What is Cushing’s Disease in dogs?
When a dog suffers from Cushing’s, the adrenal glands produce a variety of excess hormones, mostly cortisol.
More times than not, older dogs suffer from this disease and the symptoms often mimic other diseases such as:
- Increased hunger, thirst, and urination
- Increased panting
- Pot-belly appearance
- Excess fat on the neck and shoulders
- Hair loss
- Low energy
What is Atypical Cushing’s Disease?
Atypical Cushing’s Disease presents with the exact same symptoms as Cushing’s disease yet no cortisol increase exists. The adrenal glands produce increased levels of intermediate adrenal steroids often called “sex steroids.”
These increased sex steroids lead to the same symptoms as typical Cushing’s; however, standard Cushing’s tests fail to prove the diagnosis confusing both the veterinarian and pet owner.
But, hope exists with proper treatment.
Natural Treatment for Cushing’s Disease and Atypical Cushing’s Disease
Melatonin and Lignans together provide an excellent natural treatment for both Cushing’s and Atypical Cushing’s disease.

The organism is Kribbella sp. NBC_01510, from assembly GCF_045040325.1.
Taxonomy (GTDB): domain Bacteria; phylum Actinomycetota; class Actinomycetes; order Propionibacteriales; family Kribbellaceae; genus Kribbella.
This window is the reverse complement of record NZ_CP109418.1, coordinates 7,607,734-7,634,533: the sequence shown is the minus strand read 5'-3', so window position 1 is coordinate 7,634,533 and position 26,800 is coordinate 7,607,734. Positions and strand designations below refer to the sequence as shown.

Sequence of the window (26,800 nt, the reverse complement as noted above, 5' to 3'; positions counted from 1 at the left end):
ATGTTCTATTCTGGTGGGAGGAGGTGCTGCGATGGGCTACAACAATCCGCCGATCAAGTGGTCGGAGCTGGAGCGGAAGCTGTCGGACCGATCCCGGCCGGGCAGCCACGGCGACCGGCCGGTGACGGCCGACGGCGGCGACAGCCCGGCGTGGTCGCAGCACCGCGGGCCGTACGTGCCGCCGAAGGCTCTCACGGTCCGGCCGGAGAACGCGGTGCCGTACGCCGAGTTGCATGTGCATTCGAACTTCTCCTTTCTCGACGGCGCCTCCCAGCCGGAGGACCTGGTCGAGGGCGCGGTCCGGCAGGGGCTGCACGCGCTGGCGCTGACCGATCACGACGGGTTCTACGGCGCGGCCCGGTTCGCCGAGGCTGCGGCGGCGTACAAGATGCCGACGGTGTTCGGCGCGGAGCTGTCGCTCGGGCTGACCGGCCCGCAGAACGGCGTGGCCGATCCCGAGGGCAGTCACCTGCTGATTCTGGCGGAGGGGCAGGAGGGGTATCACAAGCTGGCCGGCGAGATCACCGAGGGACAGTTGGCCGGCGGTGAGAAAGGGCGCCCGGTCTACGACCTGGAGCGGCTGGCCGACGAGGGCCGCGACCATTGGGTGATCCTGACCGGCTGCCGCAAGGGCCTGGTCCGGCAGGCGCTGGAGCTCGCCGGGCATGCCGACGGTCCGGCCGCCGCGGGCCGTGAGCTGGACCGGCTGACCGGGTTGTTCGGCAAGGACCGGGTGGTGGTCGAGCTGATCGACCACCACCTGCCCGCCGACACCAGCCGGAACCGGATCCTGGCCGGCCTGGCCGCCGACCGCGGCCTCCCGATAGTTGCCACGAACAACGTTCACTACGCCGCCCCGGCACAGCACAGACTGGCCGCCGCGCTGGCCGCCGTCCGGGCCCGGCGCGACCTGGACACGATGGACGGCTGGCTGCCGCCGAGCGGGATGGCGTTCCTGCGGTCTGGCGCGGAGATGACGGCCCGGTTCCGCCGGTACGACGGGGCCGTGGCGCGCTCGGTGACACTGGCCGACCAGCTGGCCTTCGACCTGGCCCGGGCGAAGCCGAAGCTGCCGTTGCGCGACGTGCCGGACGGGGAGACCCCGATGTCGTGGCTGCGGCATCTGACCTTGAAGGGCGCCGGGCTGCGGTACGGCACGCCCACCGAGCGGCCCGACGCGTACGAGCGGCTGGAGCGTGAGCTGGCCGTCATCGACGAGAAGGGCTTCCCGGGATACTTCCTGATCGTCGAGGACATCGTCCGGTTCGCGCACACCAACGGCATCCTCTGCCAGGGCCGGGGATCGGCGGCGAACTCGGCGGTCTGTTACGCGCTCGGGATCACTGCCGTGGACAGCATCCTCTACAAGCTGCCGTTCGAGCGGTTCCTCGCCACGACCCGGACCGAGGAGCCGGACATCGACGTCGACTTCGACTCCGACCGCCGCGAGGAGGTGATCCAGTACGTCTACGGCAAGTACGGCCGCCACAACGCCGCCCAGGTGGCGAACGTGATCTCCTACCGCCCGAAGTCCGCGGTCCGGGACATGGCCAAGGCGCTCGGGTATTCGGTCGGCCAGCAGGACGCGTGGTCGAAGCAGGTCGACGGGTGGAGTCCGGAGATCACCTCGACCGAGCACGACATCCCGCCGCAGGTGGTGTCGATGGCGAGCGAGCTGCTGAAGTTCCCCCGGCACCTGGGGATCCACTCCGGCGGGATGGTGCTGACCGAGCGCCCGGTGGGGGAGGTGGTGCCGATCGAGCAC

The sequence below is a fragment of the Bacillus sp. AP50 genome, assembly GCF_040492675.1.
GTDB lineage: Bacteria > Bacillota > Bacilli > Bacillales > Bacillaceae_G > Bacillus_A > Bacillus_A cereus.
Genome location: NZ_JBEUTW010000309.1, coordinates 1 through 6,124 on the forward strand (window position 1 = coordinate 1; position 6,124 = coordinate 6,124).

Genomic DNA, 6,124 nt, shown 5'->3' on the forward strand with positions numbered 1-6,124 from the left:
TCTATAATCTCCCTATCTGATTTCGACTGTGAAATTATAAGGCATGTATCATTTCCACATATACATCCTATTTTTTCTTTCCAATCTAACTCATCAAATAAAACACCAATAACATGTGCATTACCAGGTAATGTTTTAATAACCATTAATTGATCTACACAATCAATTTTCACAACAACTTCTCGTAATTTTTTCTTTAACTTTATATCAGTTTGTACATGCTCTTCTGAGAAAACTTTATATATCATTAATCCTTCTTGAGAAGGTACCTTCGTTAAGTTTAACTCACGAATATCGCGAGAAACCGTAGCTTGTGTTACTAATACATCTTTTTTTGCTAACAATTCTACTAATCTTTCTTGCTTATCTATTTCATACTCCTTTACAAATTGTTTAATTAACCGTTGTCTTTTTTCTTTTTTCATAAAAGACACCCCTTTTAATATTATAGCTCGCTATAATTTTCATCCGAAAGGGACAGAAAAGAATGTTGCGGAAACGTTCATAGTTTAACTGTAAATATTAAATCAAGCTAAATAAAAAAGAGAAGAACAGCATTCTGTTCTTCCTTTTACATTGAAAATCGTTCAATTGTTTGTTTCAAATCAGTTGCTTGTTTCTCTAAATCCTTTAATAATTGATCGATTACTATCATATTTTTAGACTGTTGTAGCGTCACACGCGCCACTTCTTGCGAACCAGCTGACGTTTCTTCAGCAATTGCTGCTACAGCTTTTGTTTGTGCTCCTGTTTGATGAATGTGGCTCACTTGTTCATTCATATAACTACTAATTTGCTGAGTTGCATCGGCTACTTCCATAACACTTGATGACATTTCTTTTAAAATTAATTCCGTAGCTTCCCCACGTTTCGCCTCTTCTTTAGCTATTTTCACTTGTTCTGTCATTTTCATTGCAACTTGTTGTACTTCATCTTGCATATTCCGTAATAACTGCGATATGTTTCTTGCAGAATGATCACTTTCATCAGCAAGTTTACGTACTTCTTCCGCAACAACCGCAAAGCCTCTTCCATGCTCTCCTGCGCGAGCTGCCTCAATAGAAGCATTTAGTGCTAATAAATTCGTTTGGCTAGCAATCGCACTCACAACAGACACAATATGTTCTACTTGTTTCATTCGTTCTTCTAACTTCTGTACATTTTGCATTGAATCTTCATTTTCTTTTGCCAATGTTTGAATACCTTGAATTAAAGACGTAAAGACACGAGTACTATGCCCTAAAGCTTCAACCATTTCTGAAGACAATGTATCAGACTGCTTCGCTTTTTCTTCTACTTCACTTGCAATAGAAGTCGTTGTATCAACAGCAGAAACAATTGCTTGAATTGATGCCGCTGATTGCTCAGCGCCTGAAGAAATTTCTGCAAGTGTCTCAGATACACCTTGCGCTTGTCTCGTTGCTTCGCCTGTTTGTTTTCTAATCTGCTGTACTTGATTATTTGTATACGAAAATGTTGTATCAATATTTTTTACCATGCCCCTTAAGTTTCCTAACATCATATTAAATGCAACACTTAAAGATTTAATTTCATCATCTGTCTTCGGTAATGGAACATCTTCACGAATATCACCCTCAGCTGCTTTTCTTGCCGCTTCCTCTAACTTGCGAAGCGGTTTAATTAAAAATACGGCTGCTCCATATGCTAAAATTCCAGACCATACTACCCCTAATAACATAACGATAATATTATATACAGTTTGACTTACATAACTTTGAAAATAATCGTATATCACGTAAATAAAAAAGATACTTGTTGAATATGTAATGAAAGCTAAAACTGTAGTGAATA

What’s even better is that both of these supplements are readily available at your local drugstore.
Melatonin helps balance hormones and slow the growth of tumors.
A general guideline for dosing melatonin is:
- Dogs under 10 lbs – 1 mg of melatonin every 12 hours (also for those who want to give their dogs very low doses of melatonin)
- Dogs under 30 lbs – 3 mg of melatonin every 12 hours
- Dogs over 30 lbs – 6 mg of melatonin every 12 hours
- Note: Research recommends not exceeding a melatonin dosage of 3 to 6 mg every 8 to 12 hours.
- Note: Make sure you read the label and give your dog supplements containing melatonin only. Colorings and additives may be toxic to your dog.
Note: If melatonin makes your dog excessively sleepy, give melatonin only at night.
The University of Tennessee College of Veterinary Medicine recommends lignan dosages of:
- SDG flax hull lignans – 1 mg per lb of body weight
- HMR lignans – total doses of 10mg – 40 mg daily should be adequate for small to large dogs
Below are links to some of our research on Cushing’s and Atypical Cushing’s disease.
Looking for natural options for your pet?